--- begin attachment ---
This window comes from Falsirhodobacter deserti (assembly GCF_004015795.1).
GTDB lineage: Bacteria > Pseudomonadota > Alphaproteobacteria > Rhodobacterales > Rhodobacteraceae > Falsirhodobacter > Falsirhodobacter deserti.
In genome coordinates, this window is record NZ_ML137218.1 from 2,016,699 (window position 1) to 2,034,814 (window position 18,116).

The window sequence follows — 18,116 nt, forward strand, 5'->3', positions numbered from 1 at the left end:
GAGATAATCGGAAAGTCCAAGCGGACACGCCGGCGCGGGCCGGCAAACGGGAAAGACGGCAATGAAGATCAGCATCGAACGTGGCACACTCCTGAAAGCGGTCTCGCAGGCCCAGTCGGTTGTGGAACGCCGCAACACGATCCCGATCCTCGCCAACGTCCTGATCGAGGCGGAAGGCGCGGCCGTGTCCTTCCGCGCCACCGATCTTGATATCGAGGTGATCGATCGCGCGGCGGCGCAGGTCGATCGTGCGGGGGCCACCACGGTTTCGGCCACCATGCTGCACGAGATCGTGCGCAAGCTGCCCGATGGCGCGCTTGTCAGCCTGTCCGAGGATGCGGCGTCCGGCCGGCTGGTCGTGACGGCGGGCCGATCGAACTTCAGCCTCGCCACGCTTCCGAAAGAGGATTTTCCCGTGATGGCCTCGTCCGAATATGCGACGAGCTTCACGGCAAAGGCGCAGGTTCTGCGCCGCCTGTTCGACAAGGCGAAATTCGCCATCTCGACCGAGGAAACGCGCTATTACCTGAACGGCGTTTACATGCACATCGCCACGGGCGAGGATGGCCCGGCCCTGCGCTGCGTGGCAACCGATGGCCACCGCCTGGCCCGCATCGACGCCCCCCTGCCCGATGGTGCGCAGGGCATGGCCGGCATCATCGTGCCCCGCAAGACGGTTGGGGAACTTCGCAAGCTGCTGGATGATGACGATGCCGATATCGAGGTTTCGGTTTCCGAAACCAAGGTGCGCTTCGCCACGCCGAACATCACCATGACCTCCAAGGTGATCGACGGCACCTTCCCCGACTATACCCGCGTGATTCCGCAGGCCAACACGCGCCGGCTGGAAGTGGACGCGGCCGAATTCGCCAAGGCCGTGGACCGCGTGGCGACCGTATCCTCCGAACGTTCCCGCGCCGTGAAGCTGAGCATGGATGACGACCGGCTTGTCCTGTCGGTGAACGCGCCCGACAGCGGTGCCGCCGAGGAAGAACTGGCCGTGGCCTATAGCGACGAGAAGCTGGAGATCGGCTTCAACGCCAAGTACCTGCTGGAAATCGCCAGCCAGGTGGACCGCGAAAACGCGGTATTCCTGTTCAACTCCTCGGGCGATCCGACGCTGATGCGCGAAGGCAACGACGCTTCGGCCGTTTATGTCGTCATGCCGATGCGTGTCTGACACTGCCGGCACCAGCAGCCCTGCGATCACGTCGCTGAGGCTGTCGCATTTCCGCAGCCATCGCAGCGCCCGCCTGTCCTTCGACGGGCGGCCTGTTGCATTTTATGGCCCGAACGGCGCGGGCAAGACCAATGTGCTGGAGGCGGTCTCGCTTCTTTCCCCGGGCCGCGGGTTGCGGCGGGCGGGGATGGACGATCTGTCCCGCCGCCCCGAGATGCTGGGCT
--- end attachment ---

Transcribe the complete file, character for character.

This window comes from Falsirhodobacter deserti (assembly GCF_004015795.1).
GTDB lineage: Bacteria > Pseudomonadota > Alphaproteobacteria > Rhodobacterales > Rhodobacteraceae > Falsirhodobacter > Falsirhodobacter deserti.
In genome coordinates, this window is record NZ_ML137218.1 from 2,016,699 (window position 1) to 2,034,814 (window position 18,116).

The window sequence follows — 18,116 nt, forward strand, 5'->3', positions numbered from 1 at the left end:
GAGATAATCGGAAAGTCCAAGCGGACACGCCGGCGCGGGCCGGCAAACGGGAAAGACGGCAATGAAGATCAGCATCGAACGTGGCACACTCCTGAAAGCGGTCTCGCAGGCCCAGTCGGTTGTGGAACGCCGCAACACGATCCCGATCCTCGCCAACGTCCTGATCGAGGCGGAAGGCGCGGCCGTGTCCTTCCGCGCCACCGATCTTGATATCGAGGTGATCGATCGCGCGGCGGCGCAGGTCGATCGTGCGGGGGCCACCACGGTTTCGGCCACCATGCTGCACGAGATCGTGCGCAAGCTGCCCGATGGCGCGCTTGTCAGCCTGTCCGAGGATGCGGCGTCCGGCCGGCTGGTCGTGACGGCGGGCCGATCGAACTTCAGCCTCGCCACGCTTCCGAAAGAGGATTTTCCCGTGATGGCCTCGTCCGAATATGCGACGAGCTTCACGGCAAAGGCGCAGGTTCTGCGCCGCCTGTTCGACAAGGCGAAATTCGCCATCTCGACCGAGGAAACGCGCTATTACCTGAACGGCGTTTACATGCACATCGCCACGGGCGAGGATGGCCCGGCCCTGCGCTGCGTGGCAACCGATGGCCACCGCCTGGCCCGCATCGACGCCCCCCTGCCCGATGGTGCGCAGGGCATGGCCGGCATCATCGTGCCCCGCAAGACGGTTGGGGAACTTCGCAAGCTGCTGGATGATGACGATGCCGATATCGAGGTTTCGGTTTCCGAAACCAAGGTGCGCTTCGCCACGCCGAACATCACCATGACCTCCAAGGTGATCGACGGCACCTTCCCCGACTATACCCGCGTGATTCCGCAGGCCAACACGCGCCGGCTGGAAGTGGACGCGGCCGAATTCGCCAAGGCCGTGGACCGCGTGGCGACCGTATCCTCCGAACGTTCCCGCGCCGTGAAGCTGAGCATGGATGACGACCGGCTTGTCCTGTCGGTGAACGCGCCCGACAGCGGTGCCGCCGAGGAAGAACTGGCCGTGGCCTATAGCGACGAGAAGCTGGAGATCGGCTTCAACGCCAAGTACCTGCTGGAAATCGCCAGCCAGGTGGACCGCGAAAACGCGGTATTCCTGTTCAACTCCTCGGGCGATCCGACGCTGATGCGCGAAGGCAACGACGCTTCGGCCGTTTATGTCGTCATGCCGATGCGTGTCTGACACTGCCGGCACCAGCAGCCCTGCGATCACGTCGCTGAGGCTGTCGCATTTCCGCAGCCATCGCAGCGCCCGCCTGTCCTTCGACGGGCGGCCTGTTGCATTTTATGGCCCGAACGGCGCGGGCAAGACCAATGTGCTGGAGGCGGTCTCGCTTCTTTCCCCGGGCCGCGGGTTGCGGCGGGCGGGGATGGACGATCTGTCCCGCCGCCCCGAGATGCTGGGCT